In [32]: model.fit(data)
In [33]: unbounded_data = model.sample(10)
In [34]: unbounded_data
Out[34]:
student_id gender second_perc ... start_date end_date duration
0 0 M 56.73 ... NaT NaT NaN
1 1 M 74.53 ... NaT NaT NaN
2 2 F 55.98 ... NaT NaT NaN
3 3 M 83.89 ... 2020-02-02 2020-06-06 4.98
4 4 M 53.05 ... NaT NaT NaN
5 5 M 68.47 ... 2020-02-27 2020-08-28 6.41
6 6 M 66.70 ... NaT NaT NaN
7 7 M 81.67 ... 2020-04-13 2020-06-18 3.42
8 8 M 76.52 ... NaT NaT NaN
9 9 F 60.78 ... NaT NaT NaN
[10 rows x 17 columns]
```

As you may notice, the sampled data may have values outside the range of the original data.

### Exploring the Probability Distributions¶

During the previous steps, every time we fitted the `GaussianCopula`

it performed the following operations:

Learn the format and data types of the passed data

Transform the non-numerical and null data using Reversible Data Transforms to obtain a fully numerical representation of the data from which we can learn the probability distributions.

Learn the probability distribution of each column from the table

Transform the values of each numerical column by converting them to their marginal distribution CDF values and then applying an inverse CDF transformation of a standard normal on them.

Learn the correlations of the newly generated random variables.

After this, when we used the model to generate new data for our table
using the `sample`

method, it did:

Sample from a Multivariate Standard Normal distribution with the learned correlations.

Revert the sampled values by computing their standard normal CDF and then applying the inverse CDF of their marginal distributions.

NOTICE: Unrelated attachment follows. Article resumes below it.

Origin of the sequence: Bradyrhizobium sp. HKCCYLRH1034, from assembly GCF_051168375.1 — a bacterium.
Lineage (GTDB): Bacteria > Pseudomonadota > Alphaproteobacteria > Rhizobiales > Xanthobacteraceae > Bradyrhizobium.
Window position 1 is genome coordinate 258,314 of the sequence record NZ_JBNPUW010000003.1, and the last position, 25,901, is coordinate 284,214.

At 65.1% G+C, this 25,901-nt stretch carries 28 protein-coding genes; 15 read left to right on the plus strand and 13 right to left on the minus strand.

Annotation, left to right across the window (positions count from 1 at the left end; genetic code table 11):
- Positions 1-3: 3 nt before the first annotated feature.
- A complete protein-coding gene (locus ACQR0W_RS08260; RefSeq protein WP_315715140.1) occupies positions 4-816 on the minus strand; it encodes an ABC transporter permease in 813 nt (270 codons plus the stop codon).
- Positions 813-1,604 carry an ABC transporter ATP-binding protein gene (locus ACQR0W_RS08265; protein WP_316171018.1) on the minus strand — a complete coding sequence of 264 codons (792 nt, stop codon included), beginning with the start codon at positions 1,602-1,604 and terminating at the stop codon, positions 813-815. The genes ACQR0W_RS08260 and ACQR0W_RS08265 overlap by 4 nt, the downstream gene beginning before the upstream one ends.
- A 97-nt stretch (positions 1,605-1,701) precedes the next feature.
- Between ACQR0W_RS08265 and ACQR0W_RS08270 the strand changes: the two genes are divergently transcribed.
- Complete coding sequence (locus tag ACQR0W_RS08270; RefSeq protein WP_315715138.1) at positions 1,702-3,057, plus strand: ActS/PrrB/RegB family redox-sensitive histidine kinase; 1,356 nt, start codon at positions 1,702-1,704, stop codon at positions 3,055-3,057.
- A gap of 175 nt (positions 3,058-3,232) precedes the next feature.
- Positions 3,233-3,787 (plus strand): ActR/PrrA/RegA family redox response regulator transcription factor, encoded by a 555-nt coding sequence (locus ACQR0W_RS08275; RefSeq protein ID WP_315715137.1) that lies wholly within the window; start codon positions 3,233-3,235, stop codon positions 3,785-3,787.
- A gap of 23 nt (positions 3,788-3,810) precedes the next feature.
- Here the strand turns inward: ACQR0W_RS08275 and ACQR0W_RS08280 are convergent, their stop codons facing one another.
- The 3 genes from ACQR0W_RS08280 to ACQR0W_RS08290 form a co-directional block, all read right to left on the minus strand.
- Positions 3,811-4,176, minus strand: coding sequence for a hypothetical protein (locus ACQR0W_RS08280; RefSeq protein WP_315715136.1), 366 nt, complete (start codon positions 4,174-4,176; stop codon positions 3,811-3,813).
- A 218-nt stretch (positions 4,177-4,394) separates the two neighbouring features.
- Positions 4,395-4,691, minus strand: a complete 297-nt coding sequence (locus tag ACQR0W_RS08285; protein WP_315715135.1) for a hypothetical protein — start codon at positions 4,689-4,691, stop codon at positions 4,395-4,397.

Revert the RDT transformations to go back to the original data format.

As you can see, during these steps the *Marginal Probability
Distributions* have a very important role, since the `GaussianCopula`

had to learn and reproduce the individual distributions of each column
in our table. We can explore the distributions which the
`GaussianCopula`

used to model each column using its
`get_distributions`

method:

```
In [35]: model = GaussianCopula(
....: primary_key='student_id',
....: min_value=None,
....: max_value=None
....: )
....:
In [36]: model.fit(data)
In [37]: distributions = model.get_distributions()
```

This will return us a `dict`

which contains the name of the
distribution class used for each column:

```
In [38]: distributions
Out[38]:
{'gender.value': 'copulas.univariate.truncated_gaussian.TruncatedGaussian',
'second_perc.value': 'copulas.univariate.truncated_gaussian.TruncatedGaussian',
'high_perc.value': 'copulas.univariate.truncated_gaussian.TruncatedGaussian',
'high_spec.value': 'copulas.univariate.truncated_gaussian.TruncatedGaussian',
'degree_perc.value': 'copulas.univariate.truncated_gaussian.TruncatedGaussian',
'degree_type.value': 'copulas.univariate.truncated_gaussian.TruncatedGaussian',
'work_experience.value': 'copulas.univariate.truncated_gaussian.TruncatedGaussian',
'experience_years.value': 'copulas.univariate.truncated_gaussian.TruncatedGaussian',
'employability_perc.value': 'copulas.univariate.truncated_gaussian.TruncatedGaussian',
'mba_spec.value': 'copulas.univariate.truncated_gaussian.TruncatedGaussian',
'mba_perc.value': 'copulas.univariate.truncated_gaussian.TruncatedGaussian',
'salary.value': 'copulas.univariate.truncated_gaussian.TruncatedGaussian',
'salary.is_null': 'copulas.univariate.truncated_gaussian.TruncatedGaussian',
'placed.value': 'copulas.univariate.truncated_gaussian.TruncatedGaussian',
'start_date.value': 'copulas.univariate.truncated_gaussian.TruncatedGaussian',
'start_date.is_null': 'copulas.univariate.truncated_gaussian.TruncatedGaussian',
'end_date.value': 'copulas.univariate.truncated_gaussian.TruncatedGaussian',
'end_date.is_null': 'copulas.univariate.truncated_gaussian.TruncatedGaussian',
'duration.value': 'copulas.univariate.truncated_gaussian.TruncatedGaussian',
'duration.is_null': 'copulas.univariate.truncated_gaussian.TruncatedGaussian'}
```

Note